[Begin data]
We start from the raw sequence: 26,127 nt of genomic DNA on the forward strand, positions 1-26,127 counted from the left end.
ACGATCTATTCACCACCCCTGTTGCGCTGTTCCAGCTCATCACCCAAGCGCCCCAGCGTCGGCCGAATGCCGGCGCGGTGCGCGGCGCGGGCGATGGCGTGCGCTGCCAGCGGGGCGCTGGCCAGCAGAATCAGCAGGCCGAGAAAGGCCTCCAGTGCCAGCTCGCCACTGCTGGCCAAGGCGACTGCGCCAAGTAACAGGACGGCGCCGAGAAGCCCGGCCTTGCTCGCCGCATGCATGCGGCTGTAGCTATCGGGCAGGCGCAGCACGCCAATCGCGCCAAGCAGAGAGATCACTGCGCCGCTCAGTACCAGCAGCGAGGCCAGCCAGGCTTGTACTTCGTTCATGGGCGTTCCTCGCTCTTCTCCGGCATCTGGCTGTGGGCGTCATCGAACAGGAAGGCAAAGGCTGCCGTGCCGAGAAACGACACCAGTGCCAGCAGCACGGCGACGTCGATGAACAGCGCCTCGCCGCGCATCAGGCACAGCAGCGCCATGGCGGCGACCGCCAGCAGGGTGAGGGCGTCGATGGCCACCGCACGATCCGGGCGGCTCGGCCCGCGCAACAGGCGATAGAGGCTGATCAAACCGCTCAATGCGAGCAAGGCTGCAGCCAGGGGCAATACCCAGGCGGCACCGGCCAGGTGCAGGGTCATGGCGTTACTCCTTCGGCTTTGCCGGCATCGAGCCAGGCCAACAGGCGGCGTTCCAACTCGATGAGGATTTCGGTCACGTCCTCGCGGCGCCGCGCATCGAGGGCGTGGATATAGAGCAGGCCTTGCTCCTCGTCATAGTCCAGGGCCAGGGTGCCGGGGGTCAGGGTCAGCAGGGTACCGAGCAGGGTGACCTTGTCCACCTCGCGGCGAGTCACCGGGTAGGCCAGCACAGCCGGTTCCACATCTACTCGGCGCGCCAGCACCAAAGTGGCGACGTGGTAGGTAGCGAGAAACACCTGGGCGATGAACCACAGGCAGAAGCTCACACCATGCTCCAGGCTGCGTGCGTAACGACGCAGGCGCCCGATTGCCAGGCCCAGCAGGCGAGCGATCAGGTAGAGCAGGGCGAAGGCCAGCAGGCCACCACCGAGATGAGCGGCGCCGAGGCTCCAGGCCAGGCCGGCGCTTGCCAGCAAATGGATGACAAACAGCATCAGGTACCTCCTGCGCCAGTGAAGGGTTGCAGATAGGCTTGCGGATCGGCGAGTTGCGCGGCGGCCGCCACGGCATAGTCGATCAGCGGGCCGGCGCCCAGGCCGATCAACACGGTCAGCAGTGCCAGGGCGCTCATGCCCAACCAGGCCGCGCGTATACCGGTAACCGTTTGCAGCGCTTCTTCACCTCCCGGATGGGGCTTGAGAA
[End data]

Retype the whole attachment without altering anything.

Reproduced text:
We start from the raw sequence: 26,127 nt of genomic DNA on the forward strand, positions 1-26,127 counted from the left end.
ACGATCTATTCACCACCCCTGTTGCGCTGTTCCAGCTCATCACCCAAGCGCCCCAGCGTCGGCCGAATGCCGGCGCGGTGCGCGGCGCGGGCGATGGCGTGCGCTGCCAGCGGGGCGCTGGCCAGCAGAATCAGCAGGCCGAGAAAGGCCTCCAGTGCCAGCTCGCCACTGCTGGCCAAGGCGACTGCGCCAAGTAACAGGACGGCGCCGAGAAGCCCGGCCTTGCTCGCCGCATGCATGCGGCTGTAGCTATCGGGCAGGCGCAGCACGCCAATCGCGCCAAGCAGAGAGATCACTGCGCCGCTCAGTACCAGCAGCGAGGCCAGCCAGGCTTGTACTTCGTTCATGGGCGTTCCTCGCTCTTCTCCGGCATCTGGCTGTGGGCGTCATCGAACAGGAAGGCAAAGGCTGCCGTGCCGAGAAACGACACCAGTGCCAGCAGCACGGCGACGTCGATGAACAGCGCCTCGCCGCGCATCAGGCACAGCAGCGCCATGGCGGCGACCGCCAGCAGGGTGAGGGCGTCGATGGCCACCGCACGATCCGGGCGGCTCGGCCCGCGCAACAGGCGATAGAGGCTGATCAAACCGCTCAATGCGAGCAAGGCTGCAGCCAGGGGCAATACCCAGGCGGCACCGGCCAGGTGCAGGGTCATGGCGTTACTCCTTCGGCTTTGCCGGCATCGAGCCAGGCCAACAGGCGGCGTTCCAACTCGATGAGGATTTCGGTCACGTCCTCGCGGCGCCGCGCATCGAGGGCGTGGATATAGAGCAGGCCTTGCTCCTCGTCATAGTCCAGGGCCAGGGTGCCGGGGGTCAGGGTCAGCAGGGTACCGAGCAGGGTGACCTTGTCCACCTCGCGGCGAGTCACCGGGTAGGCCAGCACAGCCGGTTCCACATCTACTCGGCGCGCCAGCACCAAAGTGGCGACGTGGTAGGTAGCGAGAAACACCTGGGCGATGAACCACAGGCAGAAGCTCACACCATGCTCCAGGCTGCGTGCGTAACGACGCAGGCGCCCGATTGCCAGGCCCAGCAGGCGAGCGATCAGGTAGAGCAGGGCGAAGGCCAGCAGGCCACCACCGAGATGAGCGGCGCCGAGGCTCCAGGCCAGGCCGGCGCTTGCCAGCAAATGGATGACAAACAGCATCAGGTACCTCCTGCGCCAGTGAAGGGTTGCAGATAGGCTTGCGGATCGGCGAGTTGCGCGGCGGCCGCCACGGCATAGTCGATCAGCGGGCCGGCGCCCAGGCCGATCAACACGGTCAGCAGTGCCAGGGCGCTCATGCCCAACCAGGCCGCGCGTATACCGGTAACCGTTTGCAGCGCTTCTTCACCTCCCGGATGGGGCTTGAGAA